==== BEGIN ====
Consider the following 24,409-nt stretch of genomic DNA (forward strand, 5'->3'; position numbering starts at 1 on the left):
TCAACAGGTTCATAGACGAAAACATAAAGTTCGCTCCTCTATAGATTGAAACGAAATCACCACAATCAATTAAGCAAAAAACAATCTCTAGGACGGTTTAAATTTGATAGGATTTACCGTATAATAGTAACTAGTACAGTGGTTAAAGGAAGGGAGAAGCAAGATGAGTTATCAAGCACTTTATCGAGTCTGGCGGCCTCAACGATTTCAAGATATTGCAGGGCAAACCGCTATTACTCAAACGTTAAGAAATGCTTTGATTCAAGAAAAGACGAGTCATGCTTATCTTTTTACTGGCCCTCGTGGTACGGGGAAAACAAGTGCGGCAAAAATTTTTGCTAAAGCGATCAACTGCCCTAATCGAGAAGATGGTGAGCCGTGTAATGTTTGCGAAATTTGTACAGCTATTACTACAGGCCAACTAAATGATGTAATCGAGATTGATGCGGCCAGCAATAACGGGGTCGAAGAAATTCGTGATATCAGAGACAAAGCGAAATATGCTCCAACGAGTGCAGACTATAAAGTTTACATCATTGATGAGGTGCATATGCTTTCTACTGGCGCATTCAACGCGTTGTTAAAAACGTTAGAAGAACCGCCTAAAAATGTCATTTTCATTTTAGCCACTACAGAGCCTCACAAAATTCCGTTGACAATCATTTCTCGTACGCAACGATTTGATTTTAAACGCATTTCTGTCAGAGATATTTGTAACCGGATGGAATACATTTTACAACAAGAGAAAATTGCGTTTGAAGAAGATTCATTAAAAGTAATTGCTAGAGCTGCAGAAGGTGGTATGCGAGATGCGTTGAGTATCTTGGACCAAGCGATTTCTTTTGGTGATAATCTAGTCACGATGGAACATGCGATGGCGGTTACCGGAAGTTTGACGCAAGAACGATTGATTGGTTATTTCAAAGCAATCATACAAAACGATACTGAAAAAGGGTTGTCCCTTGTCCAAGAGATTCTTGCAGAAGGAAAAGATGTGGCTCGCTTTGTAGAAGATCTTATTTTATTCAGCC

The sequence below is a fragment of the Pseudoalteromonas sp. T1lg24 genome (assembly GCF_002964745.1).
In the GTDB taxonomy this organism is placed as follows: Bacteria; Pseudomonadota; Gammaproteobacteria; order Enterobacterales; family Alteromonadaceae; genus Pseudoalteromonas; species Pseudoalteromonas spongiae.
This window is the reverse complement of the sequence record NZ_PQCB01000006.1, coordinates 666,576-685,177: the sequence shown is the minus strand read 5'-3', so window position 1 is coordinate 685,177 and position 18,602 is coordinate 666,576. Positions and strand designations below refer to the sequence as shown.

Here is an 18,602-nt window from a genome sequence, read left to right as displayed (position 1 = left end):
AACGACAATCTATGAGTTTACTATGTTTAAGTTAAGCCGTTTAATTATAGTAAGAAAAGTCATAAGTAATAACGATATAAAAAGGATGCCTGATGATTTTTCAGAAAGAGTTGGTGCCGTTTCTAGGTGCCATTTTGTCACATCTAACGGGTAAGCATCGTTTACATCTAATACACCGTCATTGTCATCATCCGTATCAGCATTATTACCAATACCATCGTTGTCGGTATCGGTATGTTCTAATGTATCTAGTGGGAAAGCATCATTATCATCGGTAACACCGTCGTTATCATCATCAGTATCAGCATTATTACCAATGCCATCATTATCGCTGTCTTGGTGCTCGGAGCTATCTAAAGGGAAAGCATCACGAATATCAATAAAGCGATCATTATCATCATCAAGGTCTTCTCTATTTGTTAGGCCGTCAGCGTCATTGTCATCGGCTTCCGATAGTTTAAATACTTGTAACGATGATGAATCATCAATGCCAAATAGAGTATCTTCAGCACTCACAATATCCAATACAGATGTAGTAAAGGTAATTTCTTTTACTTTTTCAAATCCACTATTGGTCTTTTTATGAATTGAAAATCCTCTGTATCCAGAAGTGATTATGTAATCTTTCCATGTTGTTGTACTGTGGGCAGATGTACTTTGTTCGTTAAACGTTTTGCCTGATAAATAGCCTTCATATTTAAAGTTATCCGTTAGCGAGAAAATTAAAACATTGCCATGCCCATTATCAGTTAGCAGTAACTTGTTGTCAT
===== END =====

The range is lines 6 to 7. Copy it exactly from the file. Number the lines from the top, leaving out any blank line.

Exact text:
Here is an 18,602-nt window from a genome sequence, read left to right as displayed (position 1 = left end):
AACGACAATCTATGAGTTTACTATGTTTAAGTTAAGCCGTTTAATTATAGTAAGAAAAGTCATAAGTAATAACGATATAAAAAGGATGCCTGATGATTTTTCAGAAAGAGTTGGTGCCGTTTCTAGGTGCCATTTTGTCACATCTAACGGGTAAGCATCGTTTACATCTAATACACCGTCATTGTCATCATCCGTATCAGCATTATTACCAATACCATCGTTGTCGGTATCGGTATGTTCTAATGTATCTAGTGGGAAAGCATCATTATCATCGGTAACACCGTCGTTATCATCATCAGTATCAGCATTATTACCAATGCCATCATTATCGCTGTCTTGGTGCTCGGAGCTATCTAAAGGGAAAGCATCACGAATATCAATAAAGCGATCATTATCATCATCAAGGTCTTCTCTATTTGTTAGGCCGTCAGCGTCATTGTCATCGGCTTCCGATAGTTTAAATACTTGTAACGATGATGAATCATCAATGCCAAATAGAGTATCTTCAGCACTCACAATATCCAATACAGATGTAGTAAAGGTAATTTCTTTTACTTTTTCAAATCCACTATTGGTCTTTTTATGAATTGAAAATCCTCTGTATCCAGAAGTGATTATGTAATCTTTCCATGTTGTTGTACTGTGGGCAGATGTACTTTGTTCGTTAAACGTTTTGCCTGATAAATAGCCTTCATATTTAAAGTTATCCGTTAGCGAGAAAATTAAAACATTGCCATGCCCATTATCAGTTAGCAGTAACTTGTTGTCAT